- ice packs if you do not have refrigeration available, or if you have a long commute home
- a hand towel to place on your lap while you pump, and to hold the milky pump parts prior to washing
Pumping at Work
When you first return to work, you want to ensure that you are pumping as often as your baby has been nursing. This is generally every 2-3 hours depending on how young your baby it. I’ve always gone back to work when my babes were about 4 months old, and nursing roughly every three hours. Because of this I plan to pump at 9:00, 12:00, and 3:00. (I work a typical 8:00 – 5:00 day). You will have to adjust your schedule to whatever works best for your particular work schedule and environment, but do your best to keep it consistent, and as often as baby nurses.
When it’s time to pump, lock yourself in the designated room, and get everything set up. Having a flat surface like a table or desk is very helpful for getting all your gear in order. Remember to put a towel on your lap to catch the drips, and dry yourself off after pumping. This towel can also be used to conceal the milky pump parts from curious eyes when you go to wash them.
I always have a magazine or book to read while I pump. I find that the more relaxed I am, the more milk I get, and the faster it flows. It’s nice to take a little break during the day to calm myself from the stress of the workplace. If you are a multi-tasker and want to continue working, I’ve heard great things about this Simple Wishes Hands-Free Breastpump Bra.
After you are done pumping, you will need to clean your pump parts and store your milk. I’ve found that simply rinsing the parts in hot water is enough – it is not actually necessary to wash the flanges and valves between every pumping during the day (source here and here). Washing once each day at home with HOT, soapy water, and allowing to air dry is enough to keep your pump parts clean.
Pumping + breastmilk + work colleagues can add up to some pretty awkward situations and conversations. Be prepared for this and be ready to hold your head high and stay calm when it happens. I find it best to answer questions in a matter-of-fact way, and then change the subject or leave immediately. In most cases, people won’t bother you again, and will likely avoid the topic entirely.
Some personal examples:
- The time I quietly slipped into a team meeting a few minutes late and my boss blurts out in front of everyone, “You’re done pumping ALREADY?!” Uncomfortable.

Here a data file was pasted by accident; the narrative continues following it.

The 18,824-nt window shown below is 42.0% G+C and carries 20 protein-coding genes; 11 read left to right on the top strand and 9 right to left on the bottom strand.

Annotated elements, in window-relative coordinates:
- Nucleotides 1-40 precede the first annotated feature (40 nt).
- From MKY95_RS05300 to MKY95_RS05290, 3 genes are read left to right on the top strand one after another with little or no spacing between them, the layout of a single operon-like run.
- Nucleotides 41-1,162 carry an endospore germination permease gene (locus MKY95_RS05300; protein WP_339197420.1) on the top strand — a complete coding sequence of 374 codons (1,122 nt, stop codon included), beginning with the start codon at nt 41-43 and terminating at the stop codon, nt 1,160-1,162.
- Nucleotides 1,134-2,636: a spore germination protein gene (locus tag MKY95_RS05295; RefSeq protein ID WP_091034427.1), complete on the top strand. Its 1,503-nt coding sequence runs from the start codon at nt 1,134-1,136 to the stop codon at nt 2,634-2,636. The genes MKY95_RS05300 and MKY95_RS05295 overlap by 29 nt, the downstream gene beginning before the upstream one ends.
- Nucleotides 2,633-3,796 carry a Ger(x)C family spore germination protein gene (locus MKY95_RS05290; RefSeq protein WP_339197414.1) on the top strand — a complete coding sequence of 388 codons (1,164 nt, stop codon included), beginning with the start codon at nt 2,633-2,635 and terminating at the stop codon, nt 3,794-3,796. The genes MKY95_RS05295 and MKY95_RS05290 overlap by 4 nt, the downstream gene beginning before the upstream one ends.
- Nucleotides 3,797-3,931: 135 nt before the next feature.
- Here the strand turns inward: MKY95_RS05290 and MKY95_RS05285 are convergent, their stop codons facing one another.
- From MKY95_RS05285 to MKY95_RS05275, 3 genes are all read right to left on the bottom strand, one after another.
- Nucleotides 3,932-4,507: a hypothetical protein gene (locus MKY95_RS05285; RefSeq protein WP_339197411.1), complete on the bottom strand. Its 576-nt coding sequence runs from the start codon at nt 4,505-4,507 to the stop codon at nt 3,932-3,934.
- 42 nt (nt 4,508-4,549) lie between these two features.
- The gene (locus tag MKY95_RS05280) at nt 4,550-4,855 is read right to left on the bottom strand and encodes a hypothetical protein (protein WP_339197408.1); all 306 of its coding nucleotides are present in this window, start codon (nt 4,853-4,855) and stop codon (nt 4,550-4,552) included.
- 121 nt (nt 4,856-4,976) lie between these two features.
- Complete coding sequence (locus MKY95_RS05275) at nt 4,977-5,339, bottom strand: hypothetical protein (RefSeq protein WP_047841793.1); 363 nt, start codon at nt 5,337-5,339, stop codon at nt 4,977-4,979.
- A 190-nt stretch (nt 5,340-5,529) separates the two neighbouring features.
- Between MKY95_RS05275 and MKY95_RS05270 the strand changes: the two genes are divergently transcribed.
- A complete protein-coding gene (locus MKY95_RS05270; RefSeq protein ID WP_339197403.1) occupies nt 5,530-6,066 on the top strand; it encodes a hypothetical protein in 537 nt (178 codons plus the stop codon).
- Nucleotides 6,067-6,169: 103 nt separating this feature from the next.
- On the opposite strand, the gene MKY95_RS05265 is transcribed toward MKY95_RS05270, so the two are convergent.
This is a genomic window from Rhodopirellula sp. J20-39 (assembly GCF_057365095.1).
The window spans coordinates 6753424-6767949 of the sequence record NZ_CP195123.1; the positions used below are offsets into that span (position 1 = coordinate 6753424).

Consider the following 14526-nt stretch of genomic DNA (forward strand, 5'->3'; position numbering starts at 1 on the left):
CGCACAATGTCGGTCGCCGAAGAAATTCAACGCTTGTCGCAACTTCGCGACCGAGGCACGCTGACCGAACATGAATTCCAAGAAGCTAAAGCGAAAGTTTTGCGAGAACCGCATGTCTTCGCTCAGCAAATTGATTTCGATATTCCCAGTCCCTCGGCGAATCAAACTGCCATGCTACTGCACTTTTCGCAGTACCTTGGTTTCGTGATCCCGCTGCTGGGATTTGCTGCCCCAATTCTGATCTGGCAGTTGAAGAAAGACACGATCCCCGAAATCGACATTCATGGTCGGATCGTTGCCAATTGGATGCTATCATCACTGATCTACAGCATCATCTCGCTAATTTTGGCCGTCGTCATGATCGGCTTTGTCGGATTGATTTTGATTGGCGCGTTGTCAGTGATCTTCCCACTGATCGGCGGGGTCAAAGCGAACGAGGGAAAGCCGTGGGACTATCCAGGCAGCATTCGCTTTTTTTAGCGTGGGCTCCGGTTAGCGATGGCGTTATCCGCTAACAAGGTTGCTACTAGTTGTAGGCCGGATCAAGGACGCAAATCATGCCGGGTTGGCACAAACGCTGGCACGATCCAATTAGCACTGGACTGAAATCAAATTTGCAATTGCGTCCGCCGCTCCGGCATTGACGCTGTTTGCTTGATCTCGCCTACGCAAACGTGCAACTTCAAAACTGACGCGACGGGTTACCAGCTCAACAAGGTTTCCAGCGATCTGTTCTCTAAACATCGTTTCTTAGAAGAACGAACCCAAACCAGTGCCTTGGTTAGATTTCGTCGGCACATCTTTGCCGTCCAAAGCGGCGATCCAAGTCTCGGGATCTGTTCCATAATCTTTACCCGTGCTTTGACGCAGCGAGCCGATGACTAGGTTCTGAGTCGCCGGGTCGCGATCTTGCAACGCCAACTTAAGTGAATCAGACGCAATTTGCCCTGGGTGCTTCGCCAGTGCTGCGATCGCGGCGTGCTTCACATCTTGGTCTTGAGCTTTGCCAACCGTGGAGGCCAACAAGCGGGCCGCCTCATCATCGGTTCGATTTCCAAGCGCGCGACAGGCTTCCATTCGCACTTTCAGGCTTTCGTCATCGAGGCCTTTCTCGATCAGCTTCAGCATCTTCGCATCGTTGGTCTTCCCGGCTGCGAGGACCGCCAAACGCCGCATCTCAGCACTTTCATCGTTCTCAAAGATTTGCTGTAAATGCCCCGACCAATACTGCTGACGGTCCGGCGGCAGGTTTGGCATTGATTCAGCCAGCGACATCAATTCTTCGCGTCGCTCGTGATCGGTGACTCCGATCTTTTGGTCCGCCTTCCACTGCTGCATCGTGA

- The time a young male colleague asked me what was in my little black cooler (“Milk”), and then why do I bring milk to work (“actually, I’m taking it home…”), then got totally confused because he thought babies only ate Gerber, and I had to practically explain breastfeeding to him. Squirm.
- The time I was in a different building for the day and borrowed a colleague’s mini-fridge to store my milk. Her boss found out and made all kinds of inappropriate remarks about making sure I don’t mix it up with the coffee creamer, etc… Ugh.
Other Things You Should Know
- Pumps suck a lot harder than babies to get the same amount of milk. The first week back at work, your nipples will be sore from all the pumping. It will go away after a week or two. You can try to build up to this by pumping and bottle feeding during the days of your last week at home. This will be good to help baby get used to the new routine too.
- Often breastfed babies of working moms will start to “reverse cycle“ when their mama goes back to work. This means they will drink only enough milk to survive the day, and then make up for it when mama returns. Night waking will increase, and feedings will become longer. Two of my three have done this. We were back to nursing every two hours through the night for a long time after I went back to work. This is normal, but also very hard. This link has some tips for how to manage the sleep deprivation that comes with reverse cycling.
- It’s a good idea to pump as much as you possibly can (pump until dry) with each pumping session to ensure your supply doesn’t dip. Any extra milk can be frozen for later, or donated to a hungry baby.
All the Best to you as you do YOUR best to continue providing sweet milk for your baby. Please feel free to leave any questions or comments below!